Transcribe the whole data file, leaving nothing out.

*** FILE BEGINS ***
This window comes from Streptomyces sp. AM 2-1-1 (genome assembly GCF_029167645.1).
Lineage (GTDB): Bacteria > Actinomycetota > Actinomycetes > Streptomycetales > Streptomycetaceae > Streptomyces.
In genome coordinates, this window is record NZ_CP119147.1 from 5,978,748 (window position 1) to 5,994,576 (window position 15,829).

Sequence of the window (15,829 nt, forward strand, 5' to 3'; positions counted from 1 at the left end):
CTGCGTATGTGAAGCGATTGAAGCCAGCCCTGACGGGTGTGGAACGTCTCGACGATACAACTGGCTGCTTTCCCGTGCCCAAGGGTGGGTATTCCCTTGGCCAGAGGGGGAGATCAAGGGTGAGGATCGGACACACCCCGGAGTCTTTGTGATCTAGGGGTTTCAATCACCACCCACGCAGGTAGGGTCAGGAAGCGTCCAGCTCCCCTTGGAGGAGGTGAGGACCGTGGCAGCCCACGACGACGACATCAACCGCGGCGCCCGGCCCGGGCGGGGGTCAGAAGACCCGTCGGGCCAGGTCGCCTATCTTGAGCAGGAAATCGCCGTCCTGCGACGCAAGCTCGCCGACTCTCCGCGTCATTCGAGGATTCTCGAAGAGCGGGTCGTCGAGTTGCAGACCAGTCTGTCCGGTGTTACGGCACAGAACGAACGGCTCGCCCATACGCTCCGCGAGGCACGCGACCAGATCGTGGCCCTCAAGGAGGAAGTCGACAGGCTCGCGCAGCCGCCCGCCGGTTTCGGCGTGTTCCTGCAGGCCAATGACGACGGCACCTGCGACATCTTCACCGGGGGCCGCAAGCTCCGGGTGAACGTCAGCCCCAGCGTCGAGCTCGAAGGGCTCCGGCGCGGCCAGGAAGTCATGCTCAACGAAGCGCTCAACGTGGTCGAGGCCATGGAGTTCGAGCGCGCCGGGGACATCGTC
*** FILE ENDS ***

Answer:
This window comes from Streptomyces sp. AM 2-1-1 (genome assembly GCF_029167645.1).
Lineage (GTDB): Bacteria > Actinomycetota > Actinomycetes > Streptomycetales > Streptomycetaceae > Streptomyces.
In genome coordinates, this window is record NZ_CP119147.1 from 5,978,748 (window position 1) to 5,994,576 (window position 15,829).

Sequence of the window (15,829 nt, forward strand, 5' to 3'; positions counted from 1 at the left end):
CTGCGTATGTGAAGCGATTGAAGCCAGCCCTGACGGGTGTGGAACGTCTCGACGATACAACTGGCTGCTTTCCCGTGCCCAAGGGTGGGTATTCCCTTGGCCAGAGGGGGAGATCAAGGGTGAGGATCGGACACACCCCGGAGTCTTTGTGATCTAGGGGTTTCAATCACCACCCACGCAGGTAGGGTCAGGAAGCGTCCAGCTCCCCTTGGAGGAGGTGAGGACCGTGGCAGCCCACGACGACGACATCAACCGCGGCGCCCGGCCCGGGCGGGGGTCAGAAGACCCGTCGGGCCAGGTCGCCTATCTTGAGCAGGAAATCGCCGTCCTGCGACGCAAGCTCGCCGACTCTCCGCGTCATTCGAGGATTCTCGAAGAGCGGGTCGTCGAGTTGCAGACCAGTCTGTCCGGTGTTACGGCACAGAACGAACGGCTCGCCCATACGCTCCGCGAGGCACGCGACCAGATCGTGGCCCTCAAGGAGGAAGTCGACAGGCTCGCGCAGCCGCCCGCCGGTTTCGGCGTGTTCCTGCAGGCCAATGACGACGGCACCTGCGACATCTTCACCGGGGGCCGCAAGCTCCGGGTGAACGTCAGCCCCAGCGTCGAGCTCGAAGGGCTCCGGCGCGGCCAGGAAGTCATGCTCAACGAAGCGCTCAACGTGGTCGAGGCCATGGAGTTCGAGCGCGCCGGGGACATCGTC